On December 30, just before noon, Ellen was working on the computer and Bob was in the shower when she felt a good shake. When you live in an RV, you feel a lot of shakin’ goin’ on –somebody getting up out of a chair can set things rockin’. A strong gust of wind can feel like a giant has given the RV a good shove in the side.
But this was different. She wondered what it could have been. Bob wondered the same thing. Then they saw the neighbors gathering outside.
A 5.9 earthquake had hit near Mexicali, about 20 miles east of us. Whoa!
But that was just the start.
On Easter Sunday, April 4, at about 3:40 pm Arizona time (!), Ellen was chopping fruit at the kitchen counter and Bob was reading on the sofa when we both felt the RV shudder. We looked at each other and Ellen said, “Earthquake!”
This time there was no mistake. We hurried outside where the neighbors were gathering in the middle of the street. We looked at the RV and saw it shaking. Our next-door neighbor John said that it was the worst one he’s felt in 23 years.
Of course, we never get photos of the most amazing things that happen to us, and this is one of them, so here’s a graphic illustration of the rig during the quake:
It’s hard to explain how it feels to anyone who hasn’t been in an earthquake, except that it’s sort of dizzying — you feel as though the earth is going to collapse beneath you, or that you’re about to fall over through no fault of your own. You want to hold on to something, but everything is shuddering around you, so nothing feels solid, especially the ground beneath your feet.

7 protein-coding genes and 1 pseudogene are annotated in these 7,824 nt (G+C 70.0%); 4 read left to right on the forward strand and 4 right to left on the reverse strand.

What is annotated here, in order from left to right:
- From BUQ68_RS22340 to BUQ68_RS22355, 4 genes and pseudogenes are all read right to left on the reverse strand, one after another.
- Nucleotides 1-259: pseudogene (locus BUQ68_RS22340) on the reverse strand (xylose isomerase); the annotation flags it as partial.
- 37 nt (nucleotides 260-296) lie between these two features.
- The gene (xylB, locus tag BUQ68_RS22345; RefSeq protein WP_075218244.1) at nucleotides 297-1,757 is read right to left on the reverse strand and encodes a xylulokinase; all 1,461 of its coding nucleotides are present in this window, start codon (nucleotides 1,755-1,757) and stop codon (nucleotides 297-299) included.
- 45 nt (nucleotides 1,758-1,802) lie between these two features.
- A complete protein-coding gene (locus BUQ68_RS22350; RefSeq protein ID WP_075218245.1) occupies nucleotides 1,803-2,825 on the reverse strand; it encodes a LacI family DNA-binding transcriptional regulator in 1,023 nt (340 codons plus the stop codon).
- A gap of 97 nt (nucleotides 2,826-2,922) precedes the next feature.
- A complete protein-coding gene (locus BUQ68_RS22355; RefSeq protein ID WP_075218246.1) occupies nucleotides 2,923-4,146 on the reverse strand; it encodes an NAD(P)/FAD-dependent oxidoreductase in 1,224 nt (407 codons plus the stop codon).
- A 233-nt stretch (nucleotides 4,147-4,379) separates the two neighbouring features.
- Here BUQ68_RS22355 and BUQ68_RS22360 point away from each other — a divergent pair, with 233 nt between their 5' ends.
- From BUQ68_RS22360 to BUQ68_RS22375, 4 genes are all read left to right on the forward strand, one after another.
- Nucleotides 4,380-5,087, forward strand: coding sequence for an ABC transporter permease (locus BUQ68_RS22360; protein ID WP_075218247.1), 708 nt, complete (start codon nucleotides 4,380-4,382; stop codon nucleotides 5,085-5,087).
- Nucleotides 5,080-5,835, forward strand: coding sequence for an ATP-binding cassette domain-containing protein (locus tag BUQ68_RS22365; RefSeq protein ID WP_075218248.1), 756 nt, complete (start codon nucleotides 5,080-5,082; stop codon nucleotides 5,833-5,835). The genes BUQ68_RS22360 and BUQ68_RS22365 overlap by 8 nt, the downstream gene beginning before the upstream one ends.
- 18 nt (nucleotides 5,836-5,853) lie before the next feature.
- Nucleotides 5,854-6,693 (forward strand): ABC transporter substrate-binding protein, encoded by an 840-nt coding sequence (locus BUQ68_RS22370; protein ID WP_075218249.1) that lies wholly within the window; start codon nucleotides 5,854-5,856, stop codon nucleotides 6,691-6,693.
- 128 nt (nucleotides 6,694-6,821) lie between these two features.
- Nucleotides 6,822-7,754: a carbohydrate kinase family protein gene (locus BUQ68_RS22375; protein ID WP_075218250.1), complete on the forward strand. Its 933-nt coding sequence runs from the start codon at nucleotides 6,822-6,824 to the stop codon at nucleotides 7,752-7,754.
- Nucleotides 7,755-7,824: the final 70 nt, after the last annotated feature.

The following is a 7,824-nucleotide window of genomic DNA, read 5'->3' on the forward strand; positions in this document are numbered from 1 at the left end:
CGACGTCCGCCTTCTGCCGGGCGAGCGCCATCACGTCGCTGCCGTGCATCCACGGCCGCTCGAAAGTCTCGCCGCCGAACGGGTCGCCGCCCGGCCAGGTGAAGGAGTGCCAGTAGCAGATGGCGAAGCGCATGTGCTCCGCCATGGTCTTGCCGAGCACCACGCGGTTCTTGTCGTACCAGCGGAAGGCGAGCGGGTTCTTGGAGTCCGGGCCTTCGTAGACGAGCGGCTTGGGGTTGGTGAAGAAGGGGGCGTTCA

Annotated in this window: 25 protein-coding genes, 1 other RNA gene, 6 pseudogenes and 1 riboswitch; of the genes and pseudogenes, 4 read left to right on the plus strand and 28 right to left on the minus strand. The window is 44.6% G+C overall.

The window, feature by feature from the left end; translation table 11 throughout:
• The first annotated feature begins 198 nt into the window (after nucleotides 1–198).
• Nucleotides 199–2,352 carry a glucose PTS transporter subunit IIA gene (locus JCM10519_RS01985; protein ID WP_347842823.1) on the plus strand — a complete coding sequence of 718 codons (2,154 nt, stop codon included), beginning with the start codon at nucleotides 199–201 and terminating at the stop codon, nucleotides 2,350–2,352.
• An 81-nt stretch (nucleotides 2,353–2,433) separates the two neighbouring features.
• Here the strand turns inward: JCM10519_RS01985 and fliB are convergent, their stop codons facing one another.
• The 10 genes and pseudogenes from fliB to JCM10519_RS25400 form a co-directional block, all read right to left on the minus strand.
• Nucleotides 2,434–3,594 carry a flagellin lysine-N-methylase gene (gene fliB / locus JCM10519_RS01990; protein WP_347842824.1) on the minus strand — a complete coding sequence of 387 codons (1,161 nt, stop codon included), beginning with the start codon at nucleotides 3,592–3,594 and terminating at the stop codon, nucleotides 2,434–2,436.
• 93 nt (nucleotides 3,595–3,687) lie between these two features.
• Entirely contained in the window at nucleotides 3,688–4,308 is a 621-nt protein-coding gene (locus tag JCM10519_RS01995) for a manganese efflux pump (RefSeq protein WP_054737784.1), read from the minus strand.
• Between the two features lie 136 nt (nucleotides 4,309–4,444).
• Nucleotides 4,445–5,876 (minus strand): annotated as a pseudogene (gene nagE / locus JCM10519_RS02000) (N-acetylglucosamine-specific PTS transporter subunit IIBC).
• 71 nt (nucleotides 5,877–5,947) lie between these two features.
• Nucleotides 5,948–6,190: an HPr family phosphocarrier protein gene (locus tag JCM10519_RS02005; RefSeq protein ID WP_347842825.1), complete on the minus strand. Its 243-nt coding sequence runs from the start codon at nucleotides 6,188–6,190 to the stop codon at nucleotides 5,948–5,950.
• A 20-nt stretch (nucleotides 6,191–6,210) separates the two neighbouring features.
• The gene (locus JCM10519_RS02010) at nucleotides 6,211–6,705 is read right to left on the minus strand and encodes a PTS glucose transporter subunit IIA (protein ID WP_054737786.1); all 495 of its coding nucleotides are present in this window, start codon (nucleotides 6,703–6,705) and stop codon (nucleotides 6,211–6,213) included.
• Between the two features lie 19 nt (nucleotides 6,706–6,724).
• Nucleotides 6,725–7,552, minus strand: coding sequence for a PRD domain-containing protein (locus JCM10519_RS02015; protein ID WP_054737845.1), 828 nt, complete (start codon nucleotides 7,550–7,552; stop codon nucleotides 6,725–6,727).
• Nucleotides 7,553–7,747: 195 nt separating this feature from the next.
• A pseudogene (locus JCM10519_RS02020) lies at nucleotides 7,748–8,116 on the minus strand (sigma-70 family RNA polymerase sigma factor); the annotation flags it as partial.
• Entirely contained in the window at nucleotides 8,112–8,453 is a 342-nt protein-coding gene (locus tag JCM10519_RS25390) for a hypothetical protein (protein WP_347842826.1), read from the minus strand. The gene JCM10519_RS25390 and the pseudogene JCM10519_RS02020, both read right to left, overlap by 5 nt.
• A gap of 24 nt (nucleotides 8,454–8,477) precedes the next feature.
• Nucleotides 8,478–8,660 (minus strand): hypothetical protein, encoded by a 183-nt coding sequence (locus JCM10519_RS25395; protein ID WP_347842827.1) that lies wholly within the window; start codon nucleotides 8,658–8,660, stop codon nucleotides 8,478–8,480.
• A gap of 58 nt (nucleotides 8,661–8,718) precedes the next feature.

You don’t really want to stay in your RV, because it could easily get shaken off its front supports, and you don’t want to stand near it outside, either, because you don’t want to risk it falling on you. So you stand in the street with the neighbors, watching everything around you shake, rattle, but hopefully not roll!
We turned on the TV and went online when it was safe to go inside again, and found out the epicenter of this 7.2 quake was about 40 miles south of us, beyond San Luis Rio Colorado, Mexico.
For days afterwards, when we were sitting in the rig, we would feel some shuddering (from “trumblers” the local meteorologist called them). Immediately we’d look at each other to see if either of us was moving around. If we weren’t, we’d say, “Aftershock!”
Interstate 8 was closed for awhile for repairs, and some of the area roads toward El Centro, California, were affected as well.
No damages in our rig, and the only thing we heard from neighbors was that someone in one of the park models had some pictures come down off the wall.
Sometimes it really does pay to live on wheels!!